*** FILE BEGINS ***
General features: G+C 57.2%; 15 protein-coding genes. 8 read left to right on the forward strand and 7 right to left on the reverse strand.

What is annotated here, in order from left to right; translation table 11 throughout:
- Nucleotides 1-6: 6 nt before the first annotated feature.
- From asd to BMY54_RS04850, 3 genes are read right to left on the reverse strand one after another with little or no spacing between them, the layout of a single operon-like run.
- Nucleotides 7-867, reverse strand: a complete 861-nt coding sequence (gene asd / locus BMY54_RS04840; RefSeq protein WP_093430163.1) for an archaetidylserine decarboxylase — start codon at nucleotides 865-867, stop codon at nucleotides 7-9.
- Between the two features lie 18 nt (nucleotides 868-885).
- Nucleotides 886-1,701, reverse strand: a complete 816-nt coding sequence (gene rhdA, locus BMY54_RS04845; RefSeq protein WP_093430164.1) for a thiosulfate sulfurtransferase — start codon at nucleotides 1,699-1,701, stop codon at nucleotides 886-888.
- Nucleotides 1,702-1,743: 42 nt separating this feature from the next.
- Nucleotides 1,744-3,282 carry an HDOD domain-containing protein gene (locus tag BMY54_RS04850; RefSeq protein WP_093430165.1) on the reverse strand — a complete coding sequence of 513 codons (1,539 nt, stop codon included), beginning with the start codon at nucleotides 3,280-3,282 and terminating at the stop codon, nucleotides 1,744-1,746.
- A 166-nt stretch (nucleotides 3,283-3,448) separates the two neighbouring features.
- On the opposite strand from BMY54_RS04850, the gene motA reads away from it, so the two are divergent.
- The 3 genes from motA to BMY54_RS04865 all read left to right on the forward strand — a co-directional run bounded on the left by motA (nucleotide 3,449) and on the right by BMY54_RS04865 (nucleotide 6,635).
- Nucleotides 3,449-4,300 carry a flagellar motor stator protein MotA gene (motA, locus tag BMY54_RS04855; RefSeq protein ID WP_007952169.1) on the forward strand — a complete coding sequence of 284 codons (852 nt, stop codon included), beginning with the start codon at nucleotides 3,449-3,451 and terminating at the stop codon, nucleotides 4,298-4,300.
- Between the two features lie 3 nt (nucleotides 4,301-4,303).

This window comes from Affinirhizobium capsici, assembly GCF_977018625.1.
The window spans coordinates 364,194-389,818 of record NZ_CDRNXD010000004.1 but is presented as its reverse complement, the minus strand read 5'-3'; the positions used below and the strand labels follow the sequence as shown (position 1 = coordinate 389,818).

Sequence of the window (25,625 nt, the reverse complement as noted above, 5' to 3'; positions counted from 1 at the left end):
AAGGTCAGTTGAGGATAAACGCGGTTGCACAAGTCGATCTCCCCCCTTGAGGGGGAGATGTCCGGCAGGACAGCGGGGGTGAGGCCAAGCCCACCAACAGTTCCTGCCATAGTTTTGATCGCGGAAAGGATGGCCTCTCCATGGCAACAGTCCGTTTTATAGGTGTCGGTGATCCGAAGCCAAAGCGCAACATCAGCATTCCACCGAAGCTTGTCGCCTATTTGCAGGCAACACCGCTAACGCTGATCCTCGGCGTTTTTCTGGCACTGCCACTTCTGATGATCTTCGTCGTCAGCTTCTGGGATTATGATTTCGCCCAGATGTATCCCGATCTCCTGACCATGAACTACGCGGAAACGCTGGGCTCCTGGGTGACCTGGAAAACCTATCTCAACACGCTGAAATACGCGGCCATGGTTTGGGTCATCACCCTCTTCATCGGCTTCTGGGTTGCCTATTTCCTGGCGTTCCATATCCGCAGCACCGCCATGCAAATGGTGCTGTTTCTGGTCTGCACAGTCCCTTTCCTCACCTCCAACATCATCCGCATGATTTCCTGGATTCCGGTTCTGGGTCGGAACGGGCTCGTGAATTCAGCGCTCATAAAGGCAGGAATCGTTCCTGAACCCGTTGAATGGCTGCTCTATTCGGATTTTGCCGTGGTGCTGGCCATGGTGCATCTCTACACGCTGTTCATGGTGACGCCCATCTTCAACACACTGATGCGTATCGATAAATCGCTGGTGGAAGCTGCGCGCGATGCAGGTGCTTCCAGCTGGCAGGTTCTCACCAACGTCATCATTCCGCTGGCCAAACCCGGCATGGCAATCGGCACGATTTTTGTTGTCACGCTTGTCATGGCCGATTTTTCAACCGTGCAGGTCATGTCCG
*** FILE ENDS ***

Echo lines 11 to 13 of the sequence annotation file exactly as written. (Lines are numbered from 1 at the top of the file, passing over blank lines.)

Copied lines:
- On the opposite strand from BMY54_RS04850, the gene motA reads away from it, so the two are divergent.
- The 3 genes from motA to BMY54_RS04865 all read left to right on the forward strand — a co-directional run bounded on the left by motA (nucleotide 3,449) and on the right by BMY54_RS04865 (nucleotide 6,635).
- Nucleotides 3,449-4,300 carry a flagellar motor stator protein MotA gene (motA, locus tag BMY54_RS04855; RefSeq protein ID WP_007952169.1) on the forward strand — a complete coding sequence of 284 codons (852 nt, stop codon included), beginning with the start codon at nucleotides 3,449-3,451 and terminating at the stop codon, nucleotides 4,298-4,300.